Think of a pool skimmer in a residential swimming pool like you would a gutter in a larger public pool: It helps to clean by skimming the water and capturing floating debris such as leaves, flower petals, dirt, twigs, dead insects, and oil (sunblock) while it's still on the surface of the water. Pool skimmers are filters that capture floating debris before it can sink to the bottom of the pool.
At their simplest, you can get a hand-held pool skimmer net and call it a day—but you would need to do that every day and several times a day. Skimmer boxes, floating skimmers, and robotic skimmers make this chore much more manageable.
Most skimmers on in-ground pools are built into their upper sides where the suction draws debris and traps it. These skimmers for pools are accessed via the pool deck area through a trap door or hatch. The skimmer is also typically in a convenient location to attach a suction line for a pool vacuum.
Types of Pool Skimmers
Skimmers for In-Ground Pools
A surface skimmer is typically made of plastic (PVC) or precast concrete, including a tank with a projecting throat on its upper side. The pool weir performs the skimming action, which regulates the amount of water entering the skimmer. Since the weir adjusts to permit only a thin layer of water to spill over, water is pulled off the surface quickly―keeping a large part of the water surface clear in pools with skimmers.
In addition to maintaining your pump, cleaning the skimmer allows your filter to work as efficiently as possible. One skimmer positioned in a good location can keep about 500 square feet of its surface clean. If the debris gathered by the skimmer is left to accumulate, it can put additional strain on the pump. For these reasons, the skimmer basket should be cleaned out daily during swim season.
A skimmer must be installed with an equalizer line, a pipe connecting from the bottom of the skimmer basket through the pool wall and into the water. This equalizer helps to prevent air from being sucked into the system if evaporation causes the water level to drop below the weir level. Ensure air doesn't enter the system―it could cause the pump to stall.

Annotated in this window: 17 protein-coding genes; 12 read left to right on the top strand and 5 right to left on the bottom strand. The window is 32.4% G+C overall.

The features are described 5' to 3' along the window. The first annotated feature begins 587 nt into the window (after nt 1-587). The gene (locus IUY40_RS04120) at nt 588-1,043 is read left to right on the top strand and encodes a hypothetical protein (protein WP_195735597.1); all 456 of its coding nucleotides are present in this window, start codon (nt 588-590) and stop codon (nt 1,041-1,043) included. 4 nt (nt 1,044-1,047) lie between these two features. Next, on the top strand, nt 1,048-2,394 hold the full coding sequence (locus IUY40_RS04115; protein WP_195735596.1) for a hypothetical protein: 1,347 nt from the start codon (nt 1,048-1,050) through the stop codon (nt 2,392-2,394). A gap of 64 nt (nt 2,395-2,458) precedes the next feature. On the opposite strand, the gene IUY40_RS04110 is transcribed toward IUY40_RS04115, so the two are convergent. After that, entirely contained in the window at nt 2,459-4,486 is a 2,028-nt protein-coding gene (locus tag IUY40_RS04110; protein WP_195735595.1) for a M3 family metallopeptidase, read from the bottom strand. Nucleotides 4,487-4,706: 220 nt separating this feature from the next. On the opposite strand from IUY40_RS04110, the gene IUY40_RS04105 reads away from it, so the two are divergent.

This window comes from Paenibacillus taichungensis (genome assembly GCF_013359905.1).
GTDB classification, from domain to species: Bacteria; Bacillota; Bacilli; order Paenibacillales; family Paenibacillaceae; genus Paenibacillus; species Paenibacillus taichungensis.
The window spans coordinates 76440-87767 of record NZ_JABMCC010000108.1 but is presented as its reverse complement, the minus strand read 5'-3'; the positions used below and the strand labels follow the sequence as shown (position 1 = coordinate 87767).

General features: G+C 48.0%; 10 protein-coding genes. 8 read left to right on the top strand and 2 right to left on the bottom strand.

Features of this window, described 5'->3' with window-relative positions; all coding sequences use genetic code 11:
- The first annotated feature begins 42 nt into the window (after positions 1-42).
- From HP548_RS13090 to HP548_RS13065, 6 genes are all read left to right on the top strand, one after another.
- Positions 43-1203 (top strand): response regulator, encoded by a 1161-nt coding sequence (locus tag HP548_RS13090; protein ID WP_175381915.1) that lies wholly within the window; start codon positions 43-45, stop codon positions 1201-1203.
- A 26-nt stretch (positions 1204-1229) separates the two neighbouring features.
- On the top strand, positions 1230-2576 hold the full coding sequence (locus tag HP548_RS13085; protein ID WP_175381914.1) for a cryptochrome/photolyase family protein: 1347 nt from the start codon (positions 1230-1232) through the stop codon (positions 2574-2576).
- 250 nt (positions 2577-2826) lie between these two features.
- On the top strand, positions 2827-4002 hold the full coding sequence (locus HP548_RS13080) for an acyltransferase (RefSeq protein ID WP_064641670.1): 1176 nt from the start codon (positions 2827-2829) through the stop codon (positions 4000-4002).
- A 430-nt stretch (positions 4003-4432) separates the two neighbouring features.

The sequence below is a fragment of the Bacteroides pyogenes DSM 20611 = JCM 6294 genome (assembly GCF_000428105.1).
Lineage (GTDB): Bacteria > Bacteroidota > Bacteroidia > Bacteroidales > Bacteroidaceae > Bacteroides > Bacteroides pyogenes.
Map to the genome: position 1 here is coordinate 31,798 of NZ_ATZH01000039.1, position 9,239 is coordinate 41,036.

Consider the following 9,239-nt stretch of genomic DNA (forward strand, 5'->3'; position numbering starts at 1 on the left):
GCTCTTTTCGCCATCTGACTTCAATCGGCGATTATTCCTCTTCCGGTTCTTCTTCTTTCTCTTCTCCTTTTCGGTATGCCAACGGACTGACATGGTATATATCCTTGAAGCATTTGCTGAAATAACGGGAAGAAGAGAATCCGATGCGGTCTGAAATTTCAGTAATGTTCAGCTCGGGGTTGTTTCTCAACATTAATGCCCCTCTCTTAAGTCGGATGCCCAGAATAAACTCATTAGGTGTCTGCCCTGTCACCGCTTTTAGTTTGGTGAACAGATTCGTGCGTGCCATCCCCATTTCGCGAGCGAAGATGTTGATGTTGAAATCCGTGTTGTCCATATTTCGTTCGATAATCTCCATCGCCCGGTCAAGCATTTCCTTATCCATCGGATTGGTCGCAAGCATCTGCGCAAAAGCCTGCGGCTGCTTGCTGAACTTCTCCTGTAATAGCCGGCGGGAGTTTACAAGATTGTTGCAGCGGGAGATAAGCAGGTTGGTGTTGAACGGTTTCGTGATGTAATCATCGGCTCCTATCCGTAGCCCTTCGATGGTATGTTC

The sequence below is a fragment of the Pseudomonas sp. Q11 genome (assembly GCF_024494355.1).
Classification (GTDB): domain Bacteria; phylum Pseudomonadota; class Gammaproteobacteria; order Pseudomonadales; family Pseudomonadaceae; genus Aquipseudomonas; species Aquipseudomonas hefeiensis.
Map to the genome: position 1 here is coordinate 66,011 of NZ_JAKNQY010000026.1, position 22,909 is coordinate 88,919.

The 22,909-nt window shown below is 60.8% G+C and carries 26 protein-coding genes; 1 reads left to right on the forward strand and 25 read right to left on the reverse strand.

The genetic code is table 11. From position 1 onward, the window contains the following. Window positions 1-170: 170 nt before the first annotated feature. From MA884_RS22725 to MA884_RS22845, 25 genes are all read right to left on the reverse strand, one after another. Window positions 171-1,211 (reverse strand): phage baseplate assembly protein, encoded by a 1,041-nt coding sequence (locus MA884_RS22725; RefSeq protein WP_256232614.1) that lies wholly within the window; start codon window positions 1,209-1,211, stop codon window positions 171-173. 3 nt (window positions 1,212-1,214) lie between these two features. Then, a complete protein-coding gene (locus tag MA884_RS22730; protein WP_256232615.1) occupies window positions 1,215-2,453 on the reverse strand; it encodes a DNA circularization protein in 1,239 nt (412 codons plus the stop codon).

Many pool skimmers come equipped with automatic water level controls and automatic chlorinators.
Above-Ground Pool Skimmers
Because above-ground pools have thin walls, floating pool skimmers are most often used, but other options include units that hang on the pool's edge. To keep skimmers for above- and in-ground pools working properly, try to clean out the skimmer basket daily during swim season.
Robotic Pool Skimmers
In recent years, floating and robotic pool skimmers have entered the market and offer an alternative to a stationary model. Operated by batteries or solar power, these automatic skimmers float on the surface of a pool, collecting debris as it moves through the water. Devotees of products such as the Solar Breeze NX claim it cuts down on time and work, especially in areas prone to winds carrying leaves and debris into the pool or regions with lots of insects. It can also lower the cost of energy bills, as it is designed to work independently of the pool pump.